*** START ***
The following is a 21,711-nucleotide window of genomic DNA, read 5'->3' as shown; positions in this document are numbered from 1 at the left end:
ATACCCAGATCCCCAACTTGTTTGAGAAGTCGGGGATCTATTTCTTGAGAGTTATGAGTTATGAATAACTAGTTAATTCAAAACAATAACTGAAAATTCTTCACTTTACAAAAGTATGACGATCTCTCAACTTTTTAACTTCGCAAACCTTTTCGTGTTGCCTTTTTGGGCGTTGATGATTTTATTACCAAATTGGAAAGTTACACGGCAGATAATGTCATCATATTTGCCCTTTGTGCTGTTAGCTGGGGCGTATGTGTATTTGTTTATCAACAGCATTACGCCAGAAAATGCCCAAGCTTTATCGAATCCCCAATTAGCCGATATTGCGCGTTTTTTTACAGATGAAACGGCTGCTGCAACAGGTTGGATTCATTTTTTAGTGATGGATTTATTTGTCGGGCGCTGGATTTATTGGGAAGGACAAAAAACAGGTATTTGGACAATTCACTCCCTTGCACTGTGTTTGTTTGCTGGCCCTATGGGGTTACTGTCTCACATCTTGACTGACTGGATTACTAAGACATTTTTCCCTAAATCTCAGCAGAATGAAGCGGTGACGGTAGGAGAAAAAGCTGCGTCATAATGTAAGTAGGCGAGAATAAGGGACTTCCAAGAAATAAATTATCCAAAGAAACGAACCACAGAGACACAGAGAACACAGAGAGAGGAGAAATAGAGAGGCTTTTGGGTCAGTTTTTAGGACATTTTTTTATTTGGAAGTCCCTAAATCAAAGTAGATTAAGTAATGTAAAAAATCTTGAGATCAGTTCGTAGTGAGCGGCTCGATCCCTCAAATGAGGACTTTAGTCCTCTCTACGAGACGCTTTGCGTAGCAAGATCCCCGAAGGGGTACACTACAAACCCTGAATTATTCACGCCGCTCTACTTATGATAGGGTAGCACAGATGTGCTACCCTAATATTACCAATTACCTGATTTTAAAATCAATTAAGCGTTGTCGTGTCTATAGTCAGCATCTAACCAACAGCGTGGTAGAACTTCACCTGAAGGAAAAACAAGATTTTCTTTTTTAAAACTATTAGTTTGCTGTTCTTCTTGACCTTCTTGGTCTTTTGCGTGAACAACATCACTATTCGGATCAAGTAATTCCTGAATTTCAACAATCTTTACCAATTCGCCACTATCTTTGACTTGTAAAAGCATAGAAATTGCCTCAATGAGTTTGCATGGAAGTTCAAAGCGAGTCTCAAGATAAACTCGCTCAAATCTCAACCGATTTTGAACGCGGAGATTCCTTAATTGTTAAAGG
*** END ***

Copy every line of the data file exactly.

The following is a 21,711-nucleotide window of genomic DNA, read 5'->3' as shown; positions in this document are numbered from 1 at the left end:
ATACCCAGATCCCCAACTTGTTTGAGAAGTCGGGGATCTATTTCTTGAGAGTTATGAGTTATGAATAACTAGTTAATTCAAAACAATAACTGAAAATTCTTCACTTTACAAAAGTATGACGATCTCTCAACTTTTTAACTTCGCAAACCTTTTCGTGTTGCCTTTTTGGGCGTTGATGATTTTATTACCAAATTGGAAAGTTACACGGCAGATAATGTCATCATATTTGCCCTTTGTGCTGTTAGCTGGGGCGTATGTGTATTTGTTTATCAACAGCATTACGCCAGAAAATGCCCAAGCTTTATCGAATCCCCAATTAGCCGATATTGCGCGTTTTTTTACAGATGAAACGGCTGCTGCAACAGGTTGGATTCATTTTTTAGTGATGGATTTATTTGTCGGGCGCTGGATTTATTGGGAAGGACAAAAAACAGGTATTTGGACAATTCACTCCCTTGCACTGTGTTTGTTTGCTGGCCCTATGGGGTTACTGTCTCACATCTTGACTGACTGGATTACTAAGACATTTTTCCCTAAATCTCAGCAGAATGAAGCGGTGACGGTAGGAGAAAAAGCTGCGTCATAATGTAAGTAGGCGAGAATAAGGGACTTCCAAGAAATAAATTATCCAAAGAAACGAACCACAGAGACACAGAGAACACAGAGAGAGGAGAAATAGAGAGGCTTTTGGGTCAGTTTTTAGGACATTTTTTTATTTGGAAGTCCCTAAATCAAAGTAGATTAAGTAATGTAAAAAATCTTGAGATCAGTTCGTAGTGAGCGGCTCGATCCCTCAAATGAGGACTTTAGTCCTCTCTACGAGACGCTTTGCGTAGCAAGATCCCCGAAGGGGTACACTACAAACCCTGAATTATTCACGCCGCTCTACTTATGATAGGGTAGCACAGATGTGCTACCCTAATATTACCAATTACCTGATTTTAAAATCAATTAAGCGTTGTCGTGTCTATAGTCAGCATCTAACCAACAGCGTGGTAGAACTTCACCTGAAGGAAAAACAAGATTTTCTTTTTTAAAACTATTAGTTTGCTGTTCTTCTTGACCTTCTTGGTCTTTTGCGTGAACAACATCACTATTCGGATCAAGTAATTCCTGAATTTCAACAATCTTTACCAATTCGCCACTATCTTTGACTTGTAAAAGCATAGAAATTGCCTCAATGAGTTTGCATGGAAGTTCAAAGCGAGTCTCAAGATAAACTCGCTCAAATCTCAACCGATTTTGAACGCGGAGATTCCTTAATTGTTAAAGG